Moving Too Much: How to Avoid Depression

Moving to a new home can be a stressful and overwhelming experience, and it can lead to feelings of depression. This is especially true if the move is accompanied by other stressors, such as a change in family dynamics or a move to an unfamiliar place. Fortunately, there are steps that can be taken to help avoid depression after moving. Hormonal imbalances and changes in the part of the brain that deals with serotonin and dopamine are believed to be the most common explanation for patients with chronic depression.

Events that can cause feelings of despair, such as moving to another state alone, can cause these imbalances and affect mental health. Change is difficult and moving home is a big change. It can absolutely affect everyone's mood and anxiety levels as we adjust to our new normal. In fact, moving is believed to be one of the most stressful events in life, so it's no surprise that depression after moving is a very common side effect of relocation.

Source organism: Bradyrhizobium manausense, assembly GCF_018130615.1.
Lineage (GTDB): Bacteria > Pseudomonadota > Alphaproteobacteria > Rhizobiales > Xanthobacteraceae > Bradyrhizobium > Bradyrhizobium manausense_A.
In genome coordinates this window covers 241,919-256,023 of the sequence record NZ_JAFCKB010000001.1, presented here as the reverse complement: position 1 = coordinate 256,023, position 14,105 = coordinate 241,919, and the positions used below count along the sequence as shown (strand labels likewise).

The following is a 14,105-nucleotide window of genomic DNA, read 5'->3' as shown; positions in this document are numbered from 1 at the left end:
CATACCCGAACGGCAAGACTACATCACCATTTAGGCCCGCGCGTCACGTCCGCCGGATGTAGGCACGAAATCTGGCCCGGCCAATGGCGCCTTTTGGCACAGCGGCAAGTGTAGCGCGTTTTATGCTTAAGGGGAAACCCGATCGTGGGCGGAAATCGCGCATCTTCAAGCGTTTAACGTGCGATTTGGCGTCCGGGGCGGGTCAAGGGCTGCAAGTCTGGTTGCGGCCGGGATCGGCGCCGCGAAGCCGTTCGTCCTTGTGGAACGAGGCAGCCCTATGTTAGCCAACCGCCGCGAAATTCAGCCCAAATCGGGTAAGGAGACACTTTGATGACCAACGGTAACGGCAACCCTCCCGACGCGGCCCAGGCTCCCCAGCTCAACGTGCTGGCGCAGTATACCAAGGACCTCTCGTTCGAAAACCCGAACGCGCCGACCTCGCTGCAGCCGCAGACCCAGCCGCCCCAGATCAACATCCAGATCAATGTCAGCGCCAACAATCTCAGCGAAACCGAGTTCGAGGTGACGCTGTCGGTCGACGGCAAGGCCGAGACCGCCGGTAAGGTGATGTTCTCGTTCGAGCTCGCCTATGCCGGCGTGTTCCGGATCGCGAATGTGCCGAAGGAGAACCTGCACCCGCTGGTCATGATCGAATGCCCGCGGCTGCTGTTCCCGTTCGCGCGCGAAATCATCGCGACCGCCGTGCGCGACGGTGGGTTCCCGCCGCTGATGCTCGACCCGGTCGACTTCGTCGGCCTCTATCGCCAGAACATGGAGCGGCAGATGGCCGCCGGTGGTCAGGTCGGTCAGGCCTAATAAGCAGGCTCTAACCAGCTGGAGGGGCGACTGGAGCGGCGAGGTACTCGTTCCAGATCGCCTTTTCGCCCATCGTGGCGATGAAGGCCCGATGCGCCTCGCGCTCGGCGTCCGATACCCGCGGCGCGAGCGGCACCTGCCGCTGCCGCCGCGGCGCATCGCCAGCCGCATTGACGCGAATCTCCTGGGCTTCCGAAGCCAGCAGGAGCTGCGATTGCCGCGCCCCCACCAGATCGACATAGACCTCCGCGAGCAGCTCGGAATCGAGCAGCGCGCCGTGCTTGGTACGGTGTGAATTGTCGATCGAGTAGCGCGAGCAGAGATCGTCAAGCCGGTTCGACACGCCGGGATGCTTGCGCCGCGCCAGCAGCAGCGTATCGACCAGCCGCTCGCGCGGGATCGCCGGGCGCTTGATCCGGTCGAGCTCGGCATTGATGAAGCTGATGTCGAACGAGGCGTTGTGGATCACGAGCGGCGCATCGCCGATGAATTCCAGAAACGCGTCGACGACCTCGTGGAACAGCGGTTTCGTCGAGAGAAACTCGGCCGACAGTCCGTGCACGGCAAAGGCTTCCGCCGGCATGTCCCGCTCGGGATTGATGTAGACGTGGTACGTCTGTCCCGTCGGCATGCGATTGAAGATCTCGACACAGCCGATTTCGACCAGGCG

The American Psychological Association describes depression as “a mood disorder that causes deep sadness in the sufferer”, but it's often more complex than a simple feeling of sadness. If you feel that the move is affecting your mental health, then you should know that you are not alone. If you know that your move will be accompanied by additional stressors, consider starting your child in therapy. Studies have linked computer use to lower levels of happiness, so try to get away from everything and everyone you're familiar with and take a vacation at your new destination before moving.

Older people are particularly susceptible to depression after moving, as they have often spent a good part of their lives in one place and are more likely to have to move not out of choice, but out of necessity. If you're struggling with post-move-in depression or simply struggling to readjust after the move, there are resources available to help you avoid depression after moving and regain a sense of normalcy. Not being interested in any activity or going out, or not calling home and friends enough, could be a sign of extreme withdrawal and could indicate your current state of mind caused by the move. If you haven't moved yet but have a relocation in the future, start planning now so you won't be so nervous when the time comes. Everyone who has moved at least once in their life knows how difficult it is to move, not only physically but also mentally.

Mandy Harland
Mandy Harland

Freelance coffee ninja. Extreme introvert. Passionate food trailblazer. Communicator. Subtly charming bacon fanatic. Friendly bacon nerd.

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